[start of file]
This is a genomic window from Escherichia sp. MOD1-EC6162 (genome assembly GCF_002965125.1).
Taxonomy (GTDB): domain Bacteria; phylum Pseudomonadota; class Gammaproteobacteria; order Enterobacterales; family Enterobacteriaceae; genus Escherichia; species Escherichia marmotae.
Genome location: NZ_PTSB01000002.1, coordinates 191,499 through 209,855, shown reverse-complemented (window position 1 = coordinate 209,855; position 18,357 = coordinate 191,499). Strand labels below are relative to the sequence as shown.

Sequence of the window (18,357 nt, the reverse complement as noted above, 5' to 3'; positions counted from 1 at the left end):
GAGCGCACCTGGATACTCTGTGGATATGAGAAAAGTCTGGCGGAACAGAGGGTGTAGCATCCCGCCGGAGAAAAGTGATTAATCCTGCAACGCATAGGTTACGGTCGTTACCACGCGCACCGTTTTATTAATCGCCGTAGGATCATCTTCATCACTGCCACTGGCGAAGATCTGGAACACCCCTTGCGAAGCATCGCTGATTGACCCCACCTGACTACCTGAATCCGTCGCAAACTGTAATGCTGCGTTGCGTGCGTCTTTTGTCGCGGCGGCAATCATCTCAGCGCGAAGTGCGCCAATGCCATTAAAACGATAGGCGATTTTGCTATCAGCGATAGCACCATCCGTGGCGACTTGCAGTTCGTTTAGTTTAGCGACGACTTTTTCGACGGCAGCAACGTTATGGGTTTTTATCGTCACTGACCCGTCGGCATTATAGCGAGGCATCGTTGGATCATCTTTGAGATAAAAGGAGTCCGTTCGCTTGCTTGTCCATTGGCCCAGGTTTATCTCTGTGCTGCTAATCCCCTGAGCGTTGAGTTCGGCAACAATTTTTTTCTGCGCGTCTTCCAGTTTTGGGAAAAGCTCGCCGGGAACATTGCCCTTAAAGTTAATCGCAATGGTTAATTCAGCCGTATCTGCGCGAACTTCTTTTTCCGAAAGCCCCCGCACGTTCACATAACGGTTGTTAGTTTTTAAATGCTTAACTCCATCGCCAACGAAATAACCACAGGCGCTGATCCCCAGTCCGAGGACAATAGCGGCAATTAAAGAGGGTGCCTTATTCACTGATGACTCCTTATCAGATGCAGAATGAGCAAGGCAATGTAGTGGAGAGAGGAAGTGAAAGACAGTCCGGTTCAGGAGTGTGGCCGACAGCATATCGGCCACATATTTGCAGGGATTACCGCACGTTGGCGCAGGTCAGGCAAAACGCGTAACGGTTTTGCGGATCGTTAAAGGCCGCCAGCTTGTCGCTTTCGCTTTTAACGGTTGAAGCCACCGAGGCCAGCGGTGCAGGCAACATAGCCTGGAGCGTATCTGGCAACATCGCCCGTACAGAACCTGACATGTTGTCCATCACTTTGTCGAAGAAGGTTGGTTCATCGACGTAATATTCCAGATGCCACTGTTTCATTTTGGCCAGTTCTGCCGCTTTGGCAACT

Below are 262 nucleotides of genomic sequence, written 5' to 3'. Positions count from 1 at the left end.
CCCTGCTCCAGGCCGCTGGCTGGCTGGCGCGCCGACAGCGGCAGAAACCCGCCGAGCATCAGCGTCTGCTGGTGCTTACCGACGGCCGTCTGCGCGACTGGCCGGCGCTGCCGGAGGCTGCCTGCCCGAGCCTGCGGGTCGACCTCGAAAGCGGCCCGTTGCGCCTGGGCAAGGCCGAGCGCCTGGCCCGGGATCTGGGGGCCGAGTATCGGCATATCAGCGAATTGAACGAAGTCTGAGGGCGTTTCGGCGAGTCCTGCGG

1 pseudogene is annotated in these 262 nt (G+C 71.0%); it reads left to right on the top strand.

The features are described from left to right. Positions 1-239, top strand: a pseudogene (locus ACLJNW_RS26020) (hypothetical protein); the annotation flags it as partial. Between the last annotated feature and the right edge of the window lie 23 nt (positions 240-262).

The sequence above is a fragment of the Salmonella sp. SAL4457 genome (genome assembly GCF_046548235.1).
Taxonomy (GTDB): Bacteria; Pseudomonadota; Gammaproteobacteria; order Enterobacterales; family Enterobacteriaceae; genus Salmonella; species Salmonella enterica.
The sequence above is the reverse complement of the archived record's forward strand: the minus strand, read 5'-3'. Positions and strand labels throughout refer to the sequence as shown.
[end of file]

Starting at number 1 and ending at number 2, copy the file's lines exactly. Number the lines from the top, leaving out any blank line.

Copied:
This is a genomic window from Escherichia sp. MOD1-EC6162 (genome assembly GCF_002965125.1).
Taxonomy (GTDB): domain Bacteria; phylum Pseudomonadota; class Gammaproteobacteria; order Enterobacterales; family Enterobacteriaceae; genus Escherichia; species Escherichia marmotae.